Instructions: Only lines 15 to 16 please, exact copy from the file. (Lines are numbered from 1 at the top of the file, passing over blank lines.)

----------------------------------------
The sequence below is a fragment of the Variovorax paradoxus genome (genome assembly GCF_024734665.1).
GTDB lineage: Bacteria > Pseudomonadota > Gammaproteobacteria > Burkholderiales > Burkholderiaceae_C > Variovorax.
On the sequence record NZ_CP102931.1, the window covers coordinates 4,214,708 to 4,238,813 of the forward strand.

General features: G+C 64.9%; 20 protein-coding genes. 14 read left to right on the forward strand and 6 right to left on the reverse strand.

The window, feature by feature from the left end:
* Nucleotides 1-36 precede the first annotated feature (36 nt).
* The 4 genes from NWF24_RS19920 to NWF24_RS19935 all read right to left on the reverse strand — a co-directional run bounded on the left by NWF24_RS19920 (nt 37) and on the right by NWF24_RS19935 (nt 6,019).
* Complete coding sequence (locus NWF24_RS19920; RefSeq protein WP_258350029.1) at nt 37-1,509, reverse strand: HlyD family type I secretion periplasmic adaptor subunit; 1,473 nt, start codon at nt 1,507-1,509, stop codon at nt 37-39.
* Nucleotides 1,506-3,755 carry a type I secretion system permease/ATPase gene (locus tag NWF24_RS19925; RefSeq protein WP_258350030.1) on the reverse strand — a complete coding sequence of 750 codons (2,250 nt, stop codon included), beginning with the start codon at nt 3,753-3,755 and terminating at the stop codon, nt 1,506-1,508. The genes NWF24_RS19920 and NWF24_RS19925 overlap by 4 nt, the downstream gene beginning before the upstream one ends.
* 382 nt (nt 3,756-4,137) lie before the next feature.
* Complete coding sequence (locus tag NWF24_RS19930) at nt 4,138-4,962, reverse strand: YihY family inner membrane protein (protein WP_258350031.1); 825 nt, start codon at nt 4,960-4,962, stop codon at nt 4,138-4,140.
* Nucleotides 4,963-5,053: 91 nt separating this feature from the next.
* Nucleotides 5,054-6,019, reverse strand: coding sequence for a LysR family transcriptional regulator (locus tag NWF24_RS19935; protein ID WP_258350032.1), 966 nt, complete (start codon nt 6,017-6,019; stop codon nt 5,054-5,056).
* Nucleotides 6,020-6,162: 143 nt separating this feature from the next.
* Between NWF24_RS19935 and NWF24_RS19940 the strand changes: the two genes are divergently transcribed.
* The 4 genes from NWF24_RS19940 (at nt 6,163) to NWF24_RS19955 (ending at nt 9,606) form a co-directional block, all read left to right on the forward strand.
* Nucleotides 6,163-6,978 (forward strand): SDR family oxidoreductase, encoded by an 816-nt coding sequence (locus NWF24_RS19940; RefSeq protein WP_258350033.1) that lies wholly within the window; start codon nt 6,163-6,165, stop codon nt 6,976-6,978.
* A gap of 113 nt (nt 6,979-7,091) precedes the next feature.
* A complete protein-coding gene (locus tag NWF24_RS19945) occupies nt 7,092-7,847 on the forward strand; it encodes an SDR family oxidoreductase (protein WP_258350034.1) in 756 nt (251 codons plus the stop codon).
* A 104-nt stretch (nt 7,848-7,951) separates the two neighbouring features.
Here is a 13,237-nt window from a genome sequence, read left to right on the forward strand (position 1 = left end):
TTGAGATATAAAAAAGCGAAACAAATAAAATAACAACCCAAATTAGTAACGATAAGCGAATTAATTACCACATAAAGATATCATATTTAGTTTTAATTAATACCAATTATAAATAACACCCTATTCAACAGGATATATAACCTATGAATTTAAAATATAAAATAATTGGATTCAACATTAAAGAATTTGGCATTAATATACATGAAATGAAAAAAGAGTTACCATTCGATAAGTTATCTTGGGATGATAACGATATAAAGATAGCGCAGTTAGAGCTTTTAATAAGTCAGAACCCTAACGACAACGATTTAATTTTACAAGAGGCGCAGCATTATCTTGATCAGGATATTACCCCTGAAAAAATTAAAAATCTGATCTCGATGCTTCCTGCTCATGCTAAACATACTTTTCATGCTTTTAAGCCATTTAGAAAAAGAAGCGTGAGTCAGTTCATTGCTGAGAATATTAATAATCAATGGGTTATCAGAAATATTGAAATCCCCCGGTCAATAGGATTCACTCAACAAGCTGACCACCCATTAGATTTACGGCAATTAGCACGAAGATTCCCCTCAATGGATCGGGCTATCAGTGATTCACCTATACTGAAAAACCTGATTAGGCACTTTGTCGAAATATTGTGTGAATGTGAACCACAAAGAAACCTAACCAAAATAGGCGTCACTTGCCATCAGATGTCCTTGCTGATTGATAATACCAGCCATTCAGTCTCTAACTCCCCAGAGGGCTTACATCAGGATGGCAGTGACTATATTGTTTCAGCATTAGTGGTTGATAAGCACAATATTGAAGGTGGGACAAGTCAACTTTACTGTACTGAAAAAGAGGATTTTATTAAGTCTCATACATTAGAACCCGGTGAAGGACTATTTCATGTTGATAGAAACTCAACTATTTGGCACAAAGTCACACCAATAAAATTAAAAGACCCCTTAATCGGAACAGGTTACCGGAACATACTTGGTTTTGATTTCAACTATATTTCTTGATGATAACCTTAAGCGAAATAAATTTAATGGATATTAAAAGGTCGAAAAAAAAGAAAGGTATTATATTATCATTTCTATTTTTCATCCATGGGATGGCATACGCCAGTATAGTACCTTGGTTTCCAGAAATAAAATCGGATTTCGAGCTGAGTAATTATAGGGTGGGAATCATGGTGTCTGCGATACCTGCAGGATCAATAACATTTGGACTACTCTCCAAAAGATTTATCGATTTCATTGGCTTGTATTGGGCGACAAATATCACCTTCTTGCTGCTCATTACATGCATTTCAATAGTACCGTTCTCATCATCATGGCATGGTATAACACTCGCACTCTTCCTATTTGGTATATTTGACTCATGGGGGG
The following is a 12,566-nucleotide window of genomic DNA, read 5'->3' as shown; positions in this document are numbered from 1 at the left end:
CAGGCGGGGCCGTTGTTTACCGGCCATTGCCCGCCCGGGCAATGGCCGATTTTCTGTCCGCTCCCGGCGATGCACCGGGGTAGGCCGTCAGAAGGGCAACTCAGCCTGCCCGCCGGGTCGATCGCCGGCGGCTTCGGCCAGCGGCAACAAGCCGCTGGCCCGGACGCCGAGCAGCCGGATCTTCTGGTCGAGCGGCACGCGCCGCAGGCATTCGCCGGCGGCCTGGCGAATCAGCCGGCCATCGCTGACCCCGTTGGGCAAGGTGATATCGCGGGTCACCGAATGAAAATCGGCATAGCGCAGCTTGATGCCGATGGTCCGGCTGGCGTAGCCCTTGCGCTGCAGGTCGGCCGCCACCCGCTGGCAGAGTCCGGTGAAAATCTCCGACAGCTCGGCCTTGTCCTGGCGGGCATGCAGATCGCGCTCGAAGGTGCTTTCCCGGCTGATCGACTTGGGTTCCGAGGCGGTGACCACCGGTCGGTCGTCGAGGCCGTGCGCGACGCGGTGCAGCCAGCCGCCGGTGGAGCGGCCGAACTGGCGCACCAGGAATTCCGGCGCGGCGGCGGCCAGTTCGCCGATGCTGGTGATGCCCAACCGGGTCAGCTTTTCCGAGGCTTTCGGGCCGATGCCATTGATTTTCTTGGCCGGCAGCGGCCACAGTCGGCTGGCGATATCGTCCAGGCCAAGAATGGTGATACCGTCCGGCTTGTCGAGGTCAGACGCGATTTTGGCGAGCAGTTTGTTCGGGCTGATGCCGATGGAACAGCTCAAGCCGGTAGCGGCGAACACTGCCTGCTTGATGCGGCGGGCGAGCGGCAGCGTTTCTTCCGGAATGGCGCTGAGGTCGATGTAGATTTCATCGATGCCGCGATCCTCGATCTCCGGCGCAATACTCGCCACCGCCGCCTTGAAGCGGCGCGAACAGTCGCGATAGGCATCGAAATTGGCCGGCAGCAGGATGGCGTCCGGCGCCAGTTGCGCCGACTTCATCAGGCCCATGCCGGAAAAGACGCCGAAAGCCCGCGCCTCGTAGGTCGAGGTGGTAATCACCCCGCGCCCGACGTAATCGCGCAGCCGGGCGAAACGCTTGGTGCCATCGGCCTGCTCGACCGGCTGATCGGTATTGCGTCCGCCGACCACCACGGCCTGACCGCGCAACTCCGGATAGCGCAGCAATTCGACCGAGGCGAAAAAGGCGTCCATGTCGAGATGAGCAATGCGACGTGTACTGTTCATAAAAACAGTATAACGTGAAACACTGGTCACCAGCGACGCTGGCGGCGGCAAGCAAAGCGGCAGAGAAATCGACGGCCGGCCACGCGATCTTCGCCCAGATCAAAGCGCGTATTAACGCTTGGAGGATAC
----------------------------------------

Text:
* Between NWF24_RS19935 and NWF24_RS19940 the strand changes: the two genes are divergently transcribed.
* The 4 genes from NWF24_RS19940 (at nt 6,163) to NWF24_RS19955 (ending at nt 9,606) form a co-directional block, all read left to right on the forward strand.